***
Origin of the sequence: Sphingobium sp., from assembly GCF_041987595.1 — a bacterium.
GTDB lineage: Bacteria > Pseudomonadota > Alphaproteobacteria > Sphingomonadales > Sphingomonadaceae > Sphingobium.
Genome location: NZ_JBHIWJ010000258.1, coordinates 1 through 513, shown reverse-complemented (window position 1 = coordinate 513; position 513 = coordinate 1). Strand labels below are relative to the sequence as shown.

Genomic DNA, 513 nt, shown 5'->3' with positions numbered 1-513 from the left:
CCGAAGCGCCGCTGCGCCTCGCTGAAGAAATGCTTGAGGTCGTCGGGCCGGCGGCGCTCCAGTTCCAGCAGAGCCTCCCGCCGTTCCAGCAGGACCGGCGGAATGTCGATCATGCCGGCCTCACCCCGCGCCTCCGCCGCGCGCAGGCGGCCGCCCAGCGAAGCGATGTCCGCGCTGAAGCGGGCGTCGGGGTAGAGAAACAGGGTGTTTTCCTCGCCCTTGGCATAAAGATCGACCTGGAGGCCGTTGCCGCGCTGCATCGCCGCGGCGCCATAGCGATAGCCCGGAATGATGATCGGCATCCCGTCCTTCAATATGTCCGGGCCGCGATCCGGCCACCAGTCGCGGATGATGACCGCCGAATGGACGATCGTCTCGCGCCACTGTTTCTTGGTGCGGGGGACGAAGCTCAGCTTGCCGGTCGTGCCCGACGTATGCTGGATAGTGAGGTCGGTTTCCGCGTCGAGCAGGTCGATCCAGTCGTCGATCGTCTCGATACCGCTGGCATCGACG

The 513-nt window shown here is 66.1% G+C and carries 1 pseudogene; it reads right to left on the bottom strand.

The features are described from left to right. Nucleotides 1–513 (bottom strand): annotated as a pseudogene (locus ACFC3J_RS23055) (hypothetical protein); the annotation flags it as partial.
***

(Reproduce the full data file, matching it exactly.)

Origin of the sequence: Sphingobium sp., from assembly GCF_041987595.1 — a bacterium.
GTDB lineage: Bacteria > Pseudomonadota > Alphaproteobacteria > Sphingomonadales > Sphingomonadaceae > Sphingobium.
Genome location: NZ_JBHIWJ010000258.1, coordinates 1 through 513, shown reverse-complemented (window position 1 = coordinate 513; position 513 = coordinate 1). Strand labels below are relative to the sequence as shown.

Genomic DNA, 513 nt, shown 5'->3' with positions numbered 1-513 from the left:
CCGAAGCGCCGCTGCGCCTCGCTGAAGAAATGCTTGAGGTCGTCGGGCCGGCGGCGCTCCAGTTCCAGCAGAGCCTCCCGCCGTTCCAGCAGGACCGGCGGAATGTCGATCATGCCGGCCTCACCCCGCGCCTCCGCCGCGCGCAGGCGGCCGCCCAGCGAAGCGATGTCCGCGCTGAAGCGGGCGTCGGGGTAGAGAAACAGGGTGTTTTCCTCGCCCTTGGCATAAAGATCGACCTGGAGGCCGTTGCCGCGCTGCATCGCCGCGGCGCCATAGCGATAGCCCGGAATGATGATCGGCATCCCGTCCTTCAATATGTCCGGGCCGCGATCCGGCCACCAGTCGCGGATGATGACCGCCGAATGGACGATCGTCTCGCGCCACTGTTTCTTGGTGCGGGGGACGAAGCTCAGCTTGCCGGTCGTGCCCGACGTATGCTGGATAGTGAGGTCGGTTTCCGCGTCGAGCAGGTCGATCCAGTCGTCGATCGTCTCGATACCGCTGGCATCGACG

The 513-nt window shown here is 66.1% G+C and carries 1 pseudogene; it reads right to left on the bottom strand.

The features are described from left to right. Nucleotides 1–513 (bottom strand): annotated as a pseudogene (locus ACFC3J_RS23055) (hypothetical protein); the annotation flags it as partial.